Revising down the rise of China
The future of China’s ongoing global rise is of great importance to both China and the rest of the world. Predicting long-term economic performance is inherently difficult and open to debate. Nonetheless, the authors show that substantial long-term growth deceleration is the likely future for China, given the legacy effects of its uniquely draconian past population policies, reliance on investment-driven growth and slowing productivity growth. Even assuming continued broad policy success, projections suggest growth will slow sharply to roughly 3% a year by 2030 and 2–3% a year on average over the three decades to 2050. Growing faster, up to say 5% a year to 2050, is notionally possible given China remains well below the global productivity frontier. However, the authors also show that the prospect of doing so is well beyond China’s track record in delivering productivity-enhancing reform, and therefore well beyond its likely trajectory. China also faces considerable downside risks.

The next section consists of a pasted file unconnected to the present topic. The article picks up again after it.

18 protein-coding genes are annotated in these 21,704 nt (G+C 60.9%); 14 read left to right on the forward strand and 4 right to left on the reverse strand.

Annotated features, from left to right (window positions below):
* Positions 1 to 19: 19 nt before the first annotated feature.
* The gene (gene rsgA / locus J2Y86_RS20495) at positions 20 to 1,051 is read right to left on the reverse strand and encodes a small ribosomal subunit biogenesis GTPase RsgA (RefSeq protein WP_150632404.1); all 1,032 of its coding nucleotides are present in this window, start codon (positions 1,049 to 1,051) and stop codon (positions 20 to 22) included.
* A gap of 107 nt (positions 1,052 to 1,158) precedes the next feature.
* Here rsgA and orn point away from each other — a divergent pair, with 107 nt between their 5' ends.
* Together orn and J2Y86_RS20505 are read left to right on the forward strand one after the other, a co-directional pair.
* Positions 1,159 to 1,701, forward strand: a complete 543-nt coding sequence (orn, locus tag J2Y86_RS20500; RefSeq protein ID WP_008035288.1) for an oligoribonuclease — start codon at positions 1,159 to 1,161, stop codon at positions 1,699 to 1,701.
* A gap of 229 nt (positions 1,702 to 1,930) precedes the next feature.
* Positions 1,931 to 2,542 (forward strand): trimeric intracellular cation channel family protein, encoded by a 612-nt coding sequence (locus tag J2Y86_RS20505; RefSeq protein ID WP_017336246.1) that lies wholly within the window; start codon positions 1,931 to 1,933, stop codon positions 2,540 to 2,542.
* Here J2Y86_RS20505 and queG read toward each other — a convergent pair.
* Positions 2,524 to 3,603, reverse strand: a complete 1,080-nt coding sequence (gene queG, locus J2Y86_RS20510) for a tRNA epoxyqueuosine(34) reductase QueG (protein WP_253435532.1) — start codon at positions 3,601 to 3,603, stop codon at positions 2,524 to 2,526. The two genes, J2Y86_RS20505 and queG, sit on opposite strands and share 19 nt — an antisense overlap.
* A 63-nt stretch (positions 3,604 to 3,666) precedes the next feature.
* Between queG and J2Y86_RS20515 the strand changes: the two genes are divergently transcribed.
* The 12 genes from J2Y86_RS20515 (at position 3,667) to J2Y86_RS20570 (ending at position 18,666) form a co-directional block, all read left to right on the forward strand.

The authors' projections imply a vastly different future compared to the dominant narrative of China’s ongoing global rise. Expectations regarding the rise of China should be substantially revised down compared to most existing economic studies and especially the expectations of those assessing the broader implications of China’s rise for global politics. If China were on track to grow at 4–5% a year to 2050, as many seem to hold, it follows that China would be on course to become the world’s most dominant economy by far. With 2–3% growth, China’s future looks very different. China would still likely become the world’s largest economy. But it would never establish a meaningful lead over the United States and would remain far less prosperous and productive per person than America, even by mid-century.